Key Learning Objectives
On completion of the course, participants should be able to
- Describe best practice rail safety management enabling programmed adoption
- Establish a risk profile thereby allowing the key risks to be specifically targeted
- Determine precise statutory rail safety requirements to ensure compliance
- Confirm that rail safety management systems work towards achieving goals
- Discuss the nature of incident causation
- Evaluate ‘Zero Harm’: The advantages and disadvantages of this philosophy, and whether it is achievable
- Develop effective measures of rail safety to provide clear KPIs
- Describe the ‘cradle to grave’ approach in rail project safety
- Outline the role of safety governance to ensure it is in place and effective
- Acknowledge the importance of lessons learned in continuous improvement
About the Course
Railway safety is generally about low probability, high consequence incidents that any rail organisation wants to avoid at all costs.
So what is best practice? The course will examine just what this is in rail terms and in a way that reflects the realities of the Australian rail industry, where technology is not always what it might be. What can be learned from elsewhere that could practically be implemented will be examined – not so much technology but systems and ways of doing things.
One essential in implementation is to clearly understand the inherent rail safety risks otherwise you are essentially working blind. Techniques to establish accurate risk profiles that can drive the risk elimination and mitigation effort will be covered, as well as the concept of zero tolerance.
Participants will gain a clear understanding of what rail safety is, as distinct from OH&S. As part of this course a number of case studies will be studied, with the aim of learning lessons from the misfortune of others.
Who Will Benefit
- General and line managers including superintendents and supervisors in rail
- Rail safety managers
- Regulators and their staff
Introduction and review of railway safety
- Definitions and history
- Taxonomy – how do you classify rail safety events?
- Scope and application – prevention of serious incidents is what it is all about!
Sources of information about rail safety
- Reviewing the best sources of knowledge on the subject
- Railway Safety Principles, the ‘Blue Book’ and others
- Industry groups and the part they can play
- The common themes around rail safety – with participant input
Understanding current regulatory requirements
- A detailed look at the legislation and supporting material
- What you have to do to be 100% compliant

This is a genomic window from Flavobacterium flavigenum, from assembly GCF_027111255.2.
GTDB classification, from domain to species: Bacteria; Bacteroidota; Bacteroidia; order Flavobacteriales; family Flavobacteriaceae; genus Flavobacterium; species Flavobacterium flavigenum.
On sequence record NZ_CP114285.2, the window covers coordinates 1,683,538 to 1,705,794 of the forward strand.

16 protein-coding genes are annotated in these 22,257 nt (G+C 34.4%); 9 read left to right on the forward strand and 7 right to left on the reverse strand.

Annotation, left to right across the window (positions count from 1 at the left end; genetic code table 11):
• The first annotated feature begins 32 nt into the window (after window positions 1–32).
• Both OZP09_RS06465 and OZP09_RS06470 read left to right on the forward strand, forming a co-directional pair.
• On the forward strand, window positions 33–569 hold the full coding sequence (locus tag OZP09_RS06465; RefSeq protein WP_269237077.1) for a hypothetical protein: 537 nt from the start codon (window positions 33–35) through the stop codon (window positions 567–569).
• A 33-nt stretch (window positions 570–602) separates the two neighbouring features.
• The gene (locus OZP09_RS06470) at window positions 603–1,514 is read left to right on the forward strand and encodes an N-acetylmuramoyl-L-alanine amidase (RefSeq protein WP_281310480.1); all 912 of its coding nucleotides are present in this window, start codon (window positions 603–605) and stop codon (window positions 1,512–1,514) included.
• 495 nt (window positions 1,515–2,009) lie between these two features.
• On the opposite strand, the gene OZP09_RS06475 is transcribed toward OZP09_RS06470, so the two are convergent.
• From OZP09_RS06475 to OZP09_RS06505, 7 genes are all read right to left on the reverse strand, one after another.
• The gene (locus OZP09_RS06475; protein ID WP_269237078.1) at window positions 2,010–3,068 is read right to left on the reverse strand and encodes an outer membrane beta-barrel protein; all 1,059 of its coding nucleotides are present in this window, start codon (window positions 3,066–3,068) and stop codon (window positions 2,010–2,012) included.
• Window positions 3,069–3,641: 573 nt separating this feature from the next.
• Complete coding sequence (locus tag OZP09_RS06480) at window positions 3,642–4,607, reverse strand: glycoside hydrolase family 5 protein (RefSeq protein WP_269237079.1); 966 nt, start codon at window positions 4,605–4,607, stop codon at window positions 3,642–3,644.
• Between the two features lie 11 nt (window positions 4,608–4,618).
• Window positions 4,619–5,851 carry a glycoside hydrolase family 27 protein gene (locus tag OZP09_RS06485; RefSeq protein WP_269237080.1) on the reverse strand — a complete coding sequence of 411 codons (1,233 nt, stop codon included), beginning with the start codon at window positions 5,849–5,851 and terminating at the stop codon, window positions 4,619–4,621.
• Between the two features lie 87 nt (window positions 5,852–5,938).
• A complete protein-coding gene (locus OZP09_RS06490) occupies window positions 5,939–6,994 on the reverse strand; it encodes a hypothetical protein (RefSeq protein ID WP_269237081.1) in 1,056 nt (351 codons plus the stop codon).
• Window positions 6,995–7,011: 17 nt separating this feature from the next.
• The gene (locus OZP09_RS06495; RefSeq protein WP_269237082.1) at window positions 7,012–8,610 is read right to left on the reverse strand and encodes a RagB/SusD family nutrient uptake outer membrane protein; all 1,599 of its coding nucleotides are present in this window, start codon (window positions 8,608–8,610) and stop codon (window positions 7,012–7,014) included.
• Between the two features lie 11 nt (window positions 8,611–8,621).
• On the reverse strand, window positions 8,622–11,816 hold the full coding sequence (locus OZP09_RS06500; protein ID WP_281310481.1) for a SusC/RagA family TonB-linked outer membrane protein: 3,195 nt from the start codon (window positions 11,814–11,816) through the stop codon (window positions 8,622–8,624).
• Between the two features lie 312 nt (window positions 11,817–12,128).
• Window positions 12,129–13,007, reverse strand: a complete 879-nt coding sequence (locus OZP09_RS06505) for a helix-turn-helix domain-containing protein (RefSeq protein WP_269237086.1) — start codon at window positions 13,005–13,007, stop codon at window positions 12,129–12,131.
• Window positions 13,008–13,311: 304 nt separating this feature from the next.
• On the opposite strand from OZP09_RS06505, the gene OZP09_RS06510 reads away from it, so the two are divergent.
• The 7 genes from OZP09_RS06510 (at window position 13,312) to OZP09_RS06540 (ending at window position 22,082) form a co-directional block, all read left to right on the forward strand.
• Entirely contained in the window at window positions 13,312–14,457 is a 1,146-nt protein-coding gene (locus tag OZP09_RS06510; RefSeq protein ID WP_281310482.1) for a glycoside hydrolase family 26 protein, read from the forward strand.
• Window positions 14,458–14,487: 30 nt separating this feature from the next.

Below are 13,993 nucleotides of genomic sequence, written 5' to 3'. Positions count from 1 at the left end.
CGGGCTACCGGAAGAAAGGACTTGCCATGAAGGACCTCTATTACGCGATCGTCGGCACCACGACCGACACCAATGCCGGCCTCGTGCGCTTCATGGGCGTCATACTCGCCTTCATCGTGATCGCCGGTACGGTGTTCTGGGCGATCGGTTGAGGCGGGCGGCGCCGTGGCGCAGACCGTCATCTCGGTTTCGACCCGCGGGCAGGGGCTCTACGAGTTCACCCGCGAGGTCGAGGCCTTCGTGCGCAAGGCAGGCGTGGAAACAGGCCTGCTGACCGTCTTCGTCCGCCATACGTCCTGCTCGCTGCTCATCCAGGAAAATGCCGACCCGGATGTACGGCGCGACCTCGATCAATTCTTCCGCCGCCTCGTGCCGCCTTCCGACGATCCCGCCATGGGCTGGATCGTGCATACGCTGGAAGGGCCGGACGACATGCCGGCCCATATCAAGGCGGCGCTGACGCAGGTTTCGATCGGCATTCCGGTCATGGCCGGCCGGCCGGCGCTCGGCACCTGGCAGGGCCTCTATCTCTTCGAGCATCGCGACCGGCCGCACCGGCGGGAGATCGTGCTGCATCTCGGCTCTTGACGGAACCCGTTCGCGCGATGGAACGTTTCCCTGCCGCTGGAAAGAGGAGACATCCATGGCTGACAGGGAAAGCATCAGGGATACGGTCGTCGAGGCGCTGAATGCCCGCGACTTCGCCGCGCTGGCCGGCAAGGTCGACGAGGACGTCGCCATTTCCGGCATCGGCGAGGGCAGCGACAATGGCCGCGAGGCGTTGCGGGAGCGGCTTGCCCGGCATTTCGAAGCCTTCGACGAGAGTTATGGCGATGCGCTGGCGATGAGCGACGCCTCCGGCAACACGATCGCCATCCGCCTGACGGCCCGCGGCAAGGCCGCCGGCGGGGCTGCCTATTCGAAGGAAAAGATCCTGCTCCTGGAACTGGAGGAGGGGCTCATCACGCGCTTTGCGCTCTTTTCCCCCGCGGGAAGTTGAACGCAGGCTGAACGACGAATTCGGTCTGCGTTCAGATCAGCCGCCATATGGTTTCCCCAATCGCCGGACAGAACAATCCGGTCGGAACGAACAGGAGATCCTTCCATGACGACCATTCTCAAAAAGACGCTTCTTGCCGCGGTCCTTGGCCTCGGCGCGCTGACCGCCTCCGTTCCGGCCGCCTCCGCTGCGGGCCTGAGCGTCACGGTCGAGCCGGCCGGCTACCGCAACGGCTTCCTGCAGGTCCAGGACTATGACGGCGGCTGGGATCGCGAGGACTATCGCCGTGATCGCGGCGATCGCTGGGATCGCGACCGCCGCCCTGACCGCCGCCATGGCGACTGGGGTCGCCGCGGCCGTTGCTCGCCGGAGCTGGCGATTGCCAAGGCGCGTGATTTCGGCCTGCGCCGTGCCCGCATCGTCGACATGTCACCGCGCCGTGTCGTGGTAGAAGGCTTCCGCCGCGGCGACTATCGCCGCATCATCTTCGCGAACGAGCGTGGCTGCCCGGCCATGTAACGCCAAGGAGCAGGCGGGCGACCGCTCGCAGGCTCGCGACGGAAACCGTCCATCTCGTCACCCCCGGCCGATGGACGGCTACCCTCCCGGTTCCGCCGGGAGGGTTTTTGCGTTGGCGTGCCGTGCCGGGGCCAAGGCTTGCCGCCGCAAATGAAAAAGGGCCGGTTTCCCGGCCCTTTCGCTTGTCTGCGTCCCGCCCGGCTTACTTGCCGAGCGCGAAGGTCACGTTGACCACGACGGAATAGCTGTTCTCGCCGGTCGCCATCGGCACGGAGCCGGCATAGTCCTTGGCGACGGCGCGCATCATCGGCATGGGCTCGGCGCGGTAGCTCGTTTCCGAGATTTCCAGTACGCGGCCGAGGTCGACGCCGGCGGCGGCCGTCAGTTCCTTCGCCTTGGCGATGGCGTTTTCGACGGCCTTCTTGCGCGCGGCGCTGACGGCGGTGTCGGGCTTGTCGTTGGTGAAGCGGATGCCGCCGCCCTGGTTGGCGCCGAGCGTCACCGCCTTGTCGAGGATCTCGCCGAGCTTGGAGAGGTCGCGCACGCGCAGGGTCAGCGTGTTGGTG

- What is ‘So Far As Is Reasonably Practicable’ all about, plus worked examples
- Why regulatory compliance should always be the minimum standard
- What are some of the key standards that apply to rail safety?
- Likely future trends in regulation
Case study 1
- A look at how a rail incident unfolds, with history and latent causation
- The complexity of incident causation – never simple
- Why we cannot rely on human beings for incident prevention
- Identify lessons learned – with attendee input
Rail safety management systems
- The options
- Examples and trends
- How to ensure it is not just a paper exercise
- What works and what doesn’t and the bottom line impact
- Management of change – a key part of the whole picture
- Is there a role for ‘Zero Harm’ in all this?
The role of safe working systems
- Why there are so many
- Move to a common set of rules
- Basics of safe working, regardless of the network
Case study 2
Activity: Identifying rail safety issues
- Examining a rail safety incident
- The systemic rail safety issues behind the incident
- How the incident could have been prevented
- Participants work through and produce their version of a safety assessment
Project safety management
- A ‘cradle to grave’ approach
- Minimum regulatory requirements for rail project safety management
- A look at the ‘Yellow Book’ as possible best practice
Best practice 1
- What is best practice in rail safety? Participant input
- Where should we look for inspiration? How realistic is adopting approach of others?
- How do we set about implementing best practice?
- Evaluating who does it best – example 1 rail. How does this translate?
What is a risk profile?
- Understanding just what a risk profile is
- Why an accurate risk profile is essential to any rail organisation
- How to go about producing a risk profile
- Why you need a risk profile and how to use it
Case study 3
Activity: Incident controls
- Examining a rail safety incident
- What elements of a rail safety management system are relevant to this incident?
- Participants work through and produce effective controls
Best practice 2
- Rail safety fundamentals are the same anywhere
- The importance of lessons learned and learning from others
- Evaluating who does it best – example 2 non-rail
- Participants develop a plan to adopt the principles
Case study 4
- A look at a high profile non-rail incident with lessons for rail
- How the fundamentals of causation are often very similar
- Learning from others misfortune – an essential part of the game – participant input
- Participant activity to develop a plan to take away from the course
- Presentation to the group
- General discussion
- Summary of the course
Affirmation of the way forward – not just another course!
On-site & in-house training
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